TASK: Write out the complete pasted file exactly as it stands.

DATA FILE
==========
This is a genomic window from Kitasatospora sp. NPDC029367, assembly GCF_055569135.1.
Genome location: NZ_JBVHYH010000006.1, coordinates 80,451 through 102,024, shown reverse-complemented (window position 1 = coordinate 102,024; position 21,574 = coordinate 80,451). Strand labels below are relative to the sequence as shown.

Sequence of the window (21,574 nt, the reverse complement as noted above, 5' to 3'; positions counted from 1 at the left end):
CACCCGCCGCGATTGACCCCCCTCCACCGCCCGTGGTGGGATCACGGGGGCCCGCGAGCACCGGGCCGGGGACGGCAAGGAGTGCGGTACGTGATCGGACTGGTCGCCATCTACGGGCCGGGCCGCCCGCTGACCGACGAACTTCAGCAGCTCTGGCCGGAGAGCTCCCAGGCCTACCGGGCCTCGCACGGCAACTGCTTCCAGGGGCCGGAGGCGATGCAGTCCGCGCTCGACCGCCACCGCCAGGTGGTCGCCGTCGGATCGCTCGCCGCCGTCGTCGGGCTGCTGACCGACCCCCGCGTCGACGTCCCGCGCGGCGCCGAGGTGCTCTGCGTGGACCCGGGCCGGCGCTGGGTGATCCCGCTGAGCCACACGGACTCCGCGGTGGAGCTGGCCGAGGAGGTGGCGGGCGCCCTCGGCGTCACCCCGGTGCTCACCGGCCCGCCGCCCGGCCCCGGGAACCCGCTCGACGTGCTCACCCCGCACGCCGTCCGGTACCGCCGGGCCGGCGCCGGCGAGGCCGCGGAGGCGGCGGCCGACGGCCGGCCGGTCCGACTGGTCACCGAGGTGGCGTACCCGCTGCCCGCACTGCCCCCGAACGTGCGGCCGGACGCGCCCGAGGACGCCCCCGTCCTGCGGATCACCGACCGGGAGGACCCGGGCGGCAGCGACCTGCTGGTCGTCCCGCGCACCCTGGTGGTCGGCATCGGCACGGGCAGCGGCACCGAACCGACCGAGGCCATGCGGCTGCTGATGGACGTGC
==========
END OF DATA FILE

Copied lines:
This is a genomic window from Kitasatospora sp. NPDC029367, assembly GCF_055569135.1.
Genome location: NZ_JBVHYH010000006.1, coordinates 80,451 through 102,024, shown reverse-complemented (window position 1 = coordinate 102,024; position 21,574 = coordinate 80,451). Strand labels below are relative to the sequence as shown.

Sequence of the window (21,574 nt, the reverse complement as noted above, 5' to 3'; positions counted from 1 at the left end):
CACCCGCCGCGATTGACCCCCCTCCACCGCCCGTGGTGGGATCACGGGGGCCCGCGAGCACCGGGCCGGGGACGGCAAGGAGTGCGGTACGTGATCGGACTGGTCGCCATCTACGGGCCGGGCCGCCCGCTGACCGACGAACTTCAGCAGCTCTGGCCGGAGAGCTCCCAGGCCTACCGGGCCTCGCACGGCAACTGCTTCCAGGGGCCGGAGGCGATGCAGTCCGCGCTCGACCGCCACCGCCAGGTGGTCGCCGTCGGATCGCTCGCCGCCGTCGTCGGGCTGCTGACCGACCCCCGCGTCGACGTCCCGCGCGGCGCCGAGGTGCTCTGCGTGGACCCGGGCCGGCGCTGGGTGATCCCGCTGAGCCACACGGACTCCGCGGTGGAGCTGGCCGAGGAGGTGGCGGGCGCCCTCGGCGTCACCCCGGTGCTCACCGGCCCGCCGCCCGGCCCCGGGAACCCGCTCGACGTGCTCACCCCGCACGCCGTCCGGTACCGCCGGGCCGGCGCCGGCGAGGCCGCGGAGGCGGCGGCCGACGGCCGGCCGGTCCGACTGGTCACCGAGGTGGCGTACCCGCTGCCCGCACTGCCCCCGAACGTGCGGCCGGACGCGCCCGAGGACGCCCCCGTCCTGCGGATCACCGACCGGGAGGACCCGGGCGGCAGCGACCTGCTGGTCGTCCCGCGCACCCTGGTGGTCGGCATCGGCACGGGCAGCGGCACCGAACCGACCGAGGCCATGCGGCTGCTGATGGACGTGC